Almost everything in One Week Friends is neat, but the comedy is an issue in volume 1.

One Week FriendsTitle: One Week Friends (Isshuukan Friends)
Genre: 4-panel, Comedy, Romance
Publisher: Square Enix (JP), Yen Press (US)
Serialized in: Gangan Joker
Creator: Matcha Hazuki
Translation: Amanda Haley
Release Date: December 19, 2017
A review copy was provided by Yen Press.

One Week Friends is a tale of two personas. One persona uses 4 panels to showcase its comedy. The other is a heartrending tale involving two young kids having to overcome a difficult challenge. As of this moment, I wish it was more about the two finding a way to be together rather than the comedic element that dominated volume 1.

This is Matcha Hazuki’s second serialized manga — One Week Friends was serialized in Gangan Joker in 2012. She’s gone on to do a few other manga (at this moment unlicensed), which is good. Amanda Haley’s translating this one, with Bianca Pistillo lettering, and I wish I knew who designed the manga. The title design on the cover of volume 1 totally stands out. You might have known about this title if you watched or heard about the anime, which aired in 2014.

Yuuki Hase can’t help but fall for the class’ coldest student, Kaori Fujimiya, and wants to be her friend. He finds an opportunity to talk to her, but she immediately rejects that. Undeterred, Yuuki finally gets Kaori to open up a bit, and just when he thought things were going well, she hits him with a bombshell: her memories reset once a week. As in, she can’t remember anyone who tries to be her friend. This sets up a tale involving two sincere kids who have to find a way to be friends, while working through inevitable disappointment.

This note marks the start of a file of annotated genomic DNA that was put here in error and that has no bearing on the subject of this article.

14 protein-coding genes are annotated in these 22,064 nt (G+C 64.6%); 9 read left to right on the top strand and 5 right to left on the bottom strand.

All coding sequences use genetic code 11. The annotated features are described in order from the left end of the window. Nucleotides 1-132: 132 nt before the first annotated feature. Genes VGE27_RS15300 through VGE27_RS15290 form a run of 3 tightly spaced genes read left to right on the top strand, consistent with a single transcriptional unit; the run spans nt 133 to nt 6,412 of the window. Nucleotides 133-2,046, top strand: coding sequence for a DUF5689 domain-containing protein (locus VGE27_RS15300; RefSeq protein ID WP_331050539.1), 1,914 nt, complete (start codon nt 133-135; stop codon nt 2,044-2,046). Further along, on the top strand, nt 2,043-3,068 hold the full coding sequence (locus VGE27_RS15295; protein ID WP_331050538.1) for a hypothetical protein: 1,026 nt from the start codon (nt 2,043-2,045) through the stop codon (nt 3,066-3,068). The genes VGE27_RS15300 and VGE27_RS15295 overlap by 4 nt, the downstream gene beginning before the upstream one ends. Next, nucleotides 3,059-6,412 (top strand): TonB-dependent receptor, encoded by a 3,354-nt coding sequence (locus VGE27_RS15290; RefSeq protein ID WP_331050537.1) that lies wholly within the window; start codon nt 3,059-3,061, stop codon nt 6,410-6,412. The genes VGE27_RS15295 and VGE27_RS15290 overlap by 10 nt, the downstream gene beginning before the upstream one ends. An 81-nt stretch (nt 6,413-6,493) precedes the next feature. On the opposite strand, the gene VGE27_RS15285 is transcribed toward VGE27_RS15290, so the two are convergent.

There are a few things that stand out for One Week Friends. The art is pretty adorable. Hazuki’s set up a situation where the two characters are pure, and yet, not in an annoying manner. Then when the moments get serious, where Yuuki and Kaori share their feelings, it’s great to stare at. By no means is every scene drawn well, but when it is its really nice to see.

The story is one that stands out too. It’s obviously not complex, but it sure makes you feel bitter as you learn Kaori can’t make friends because she forgets them every week. It makes you wonder how she’s had to deal with that over the years, and the people’s she’s lost because of it. Then you see Yuuki’s determination, that no matter what he wants to help solve her problem. There’s a great chance it won’t be all sunshine and roses, but I want to see these two succeed. That’s an accomplishment you want out of a romance manga.

The problem is that is a romance-comedy manga. Now, having comedy in a romance work isn’t a problem. For One Week Friends, the comedy dominates this volume, and about 90% of it is bad comedy. There was one joke that was funny (and dark) involving Kaori not having a cell phone (why would she need one), and that worked. Others, not so much. It’s using four panels to tell its jokes, but most of the setups aren’t particularly funny. It even brings in Yuuki’s friend, Shougo Kiryuu, to help with that, as his personality is the opposite to how innocent the two main leads are. In theory that should work. It doesn’t.

What makes this is a problem is that the story is more interesting with either more drama or background on the characters. When the characters had to react emotionally, whether it was to student pressure or just from the aftermath of Kaori losing her memory, those were good. Then it gets into four-panel mode and you get all of the mundane stuff. The mundane stuff then tries to turn into a joke, and it’s not all that funny.

One Week Friends is finished in Japan at seven volumes. That means eventually, the jokes will either get better in the next volume or worse. If so, the character relationships will have to get stronger to make this a super enjoyable manga to read. For now, it’s just sweet.